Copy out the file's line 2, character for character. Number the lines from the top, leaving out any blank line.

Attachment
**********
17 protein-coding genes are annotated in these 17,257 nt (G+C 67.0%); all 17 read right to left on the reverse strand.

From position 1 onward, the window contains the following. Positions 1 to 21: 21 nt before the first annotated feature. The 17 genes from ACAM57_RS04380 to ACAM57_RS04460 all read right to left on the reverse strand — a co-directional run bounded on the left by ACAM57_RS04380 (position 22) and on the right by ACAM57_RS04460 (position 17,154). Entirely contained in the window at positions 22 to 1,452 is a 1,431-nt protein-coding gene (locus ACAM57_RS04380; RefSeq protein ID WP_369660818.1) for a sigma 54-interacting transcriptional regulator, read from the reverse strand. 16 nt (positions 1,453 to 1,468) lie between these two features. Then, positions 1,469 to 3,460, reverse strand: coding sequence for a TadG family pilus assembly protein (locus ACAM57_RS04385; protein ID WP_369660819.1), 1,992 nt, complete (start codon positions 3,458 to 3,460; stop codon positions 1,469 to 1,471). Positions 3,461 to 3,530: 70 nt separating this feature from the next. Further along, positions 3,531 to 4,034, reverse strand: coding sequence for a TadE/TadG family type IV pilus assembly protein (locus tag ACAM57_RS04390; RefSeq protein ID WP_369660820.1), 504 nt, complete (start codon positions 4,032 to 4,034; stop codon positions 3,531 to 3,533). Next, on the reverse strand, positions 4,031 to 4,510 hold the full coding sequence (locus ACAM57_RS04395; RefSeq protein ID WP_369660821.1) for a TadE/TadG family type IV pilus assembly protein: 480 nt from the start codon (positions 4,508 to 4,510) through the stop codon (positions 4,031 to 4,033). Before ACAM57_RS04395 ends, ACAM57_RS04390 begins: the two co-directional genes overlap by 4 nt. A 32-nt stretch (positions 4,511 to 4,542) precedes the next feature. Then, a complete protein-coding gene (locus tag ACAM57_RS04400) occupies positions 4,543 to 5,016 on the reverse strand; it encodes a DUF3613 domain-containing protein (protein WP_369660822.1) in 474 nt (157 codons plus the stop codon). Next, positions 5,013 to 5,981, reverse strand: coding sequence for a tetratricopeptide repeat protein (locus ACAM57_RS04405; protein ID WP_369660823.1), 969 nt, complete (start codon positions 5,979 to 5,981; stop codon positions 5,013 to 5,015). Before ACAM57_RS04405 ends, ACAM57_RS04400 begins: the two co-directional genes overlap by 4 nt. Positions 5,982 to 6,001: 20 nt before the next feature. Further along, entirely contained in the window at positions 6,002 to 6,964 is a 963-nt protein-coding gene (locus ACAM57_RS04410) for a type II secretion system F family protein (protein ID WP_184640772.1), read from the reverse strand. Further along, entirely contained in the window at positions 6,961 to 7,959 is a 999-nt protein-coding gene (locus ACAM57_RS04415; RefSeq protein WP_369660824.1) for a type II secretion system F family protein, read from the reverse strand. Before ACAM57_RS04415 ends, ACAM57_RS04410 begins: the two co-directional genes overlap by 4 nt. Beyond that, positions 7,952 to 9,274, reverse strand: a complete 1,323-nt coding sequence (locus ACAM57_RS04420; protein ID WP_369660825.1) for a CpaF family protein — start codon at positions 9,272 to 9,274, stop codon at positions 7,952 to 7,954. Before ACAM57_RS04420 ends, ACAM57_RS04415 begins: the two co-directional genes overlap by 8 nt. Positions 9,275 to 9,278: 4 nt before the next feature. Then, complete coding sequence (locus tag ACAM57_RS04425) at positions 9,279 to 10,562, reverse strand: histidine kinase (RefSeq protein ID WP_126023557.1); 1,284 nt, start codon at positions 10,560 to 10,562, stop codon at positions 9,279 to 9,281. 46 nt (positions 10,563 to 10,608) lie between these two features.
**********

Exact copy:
From position 1 onward, the window contains the following. Positions 1 to 21: 21 nt before the first annotated feature. The 17 genes from ACAM57_RS04380 to ACAM57_RS04460 all read right to left on the reverse strand — a co-directional run bounded on the left by ACAM57_RS04380 (position 22) and on the right by ACAM57_RS04460 (position 17,154). Entirely contained in the window at positions 22 to 1,452 is a 1,431-nt protein-coding gene (locus ACAM57_RS04380; RefSeq protein ID WP_369660818.1) for a sigma 54-interacting transcriptional regulator, read from the reverse strand. 16 nt (positions 1,453 to 1,468) lie between these two features. Then, positions 1,469 to 3,460, reverse strand: coding sequence for a TadG family pilus assembly protein (locus ACAM57_RS04385; protein ID WP_369660819.1), 1,992 nt, complete (start codon positions 3,458 to 3,460; stop codon positions 1,469 to 1,471). Positions 3,461 to 3,530: 70 nt separating this feature from the next. Further along, positions 3,531 to 4,034, reverse strand: coding sequence for a TadE/TadG family type IV pilus assembly protein (locus tag ACAM57_RS04390; RefSeq protein ID WP_369660820.1), 504 nt, complete (start codon positions 4,032 to 4,034; stop codon positions 3,531 to 3,533). Next, on the reverse strand, positions 4,031 to 4,510 hold the full coding sequence (locus ACAM57_RS04395; RefSeq protein ID WP_369660821.1) for a TadE/TadG family type IV pilus assembly protein: 480 nt from the start codon (positions 4,508 to 4,510) through the stop codon (positions 4,031 to 4,033). Before ACAM57_RS04395 ends, ACAM57_RS04390 begins: the two co-directional genes overlap by 4 nt. A 32-nt stretch (positions 4,511 to 4,542) precedes the next feature. Then, a complete protein-coding gene (locus tag ACAM57_RS04400) occupies positions 4,543 to 5,016 on the reverse strand; it encodes a DUF3613 domain-containing protein (protein WP_369660822.1) in 474 nt (157 codons plus the stop codon). Next, positions 5,013 to 5,981, reverse strand: coding sequence for a tetratricopeptide repeat protein (locus ACAM57_RS04405; protein ID WP_369660823.1), 969 nt, complete (start codon positions 5,979 to 5,981; stop codon positions 5,013 to 5,015). Before ACAM57_RS04405 ends, ACAM57_RS04400 begins: the two co-directional genes overlap by 4 nt. Positions 5,982 to 6,001: 20 nt before the next feature. Further along, entirely contained in the window at positions 6,002 to 6,964 is a 963-nt protein-coding gene (locus ACAM57_RS04410) for a type II secretion system F family protein (protein ID WP_184640772.1), read from the reverse strand. Further along, entirely contained in the window at positions 6,961 to 7,959 is a 999-nt protein-coding gene (locus ACAM57_RS04415; RefSeq protein WP_369660824.1) for a type II secretion system F family protein, read from the reverse strand. Before ACAM57_RS04415 ends, ACAM57_RS04410 begins: the two co-directional genes overlap by 4 nt. Beyond that, positions 7,952 to 9,274, reverse strand: a complete 1,323-nt coding sequence (locus ACAM57_RS04420; protein ID WP_369660825.1) for a CpaF family protein — start codon at positions 9,272 to 9,274, stop codon at positions 7,952 to 7,954. Before ACAM57_RS04420 ends, ACAM57_RS04415 begins: the two co-directional genes overlap by 8 nt. Positions 9,275 to 9,278: 4 nt before the next feature. Then, complete coding sequence (locus tag ACAM57_RS04425) at positions 9,279 to 10,562, reverse strand: histidine kinase (RefSeq protein ID WP_126023557.1); 1,284 nt, start codon at positions 10,560 to 10,562, stop codon at positions 9,279 to 9,281. 46 nt (positions 10,563 to 10,608) lie between these two features.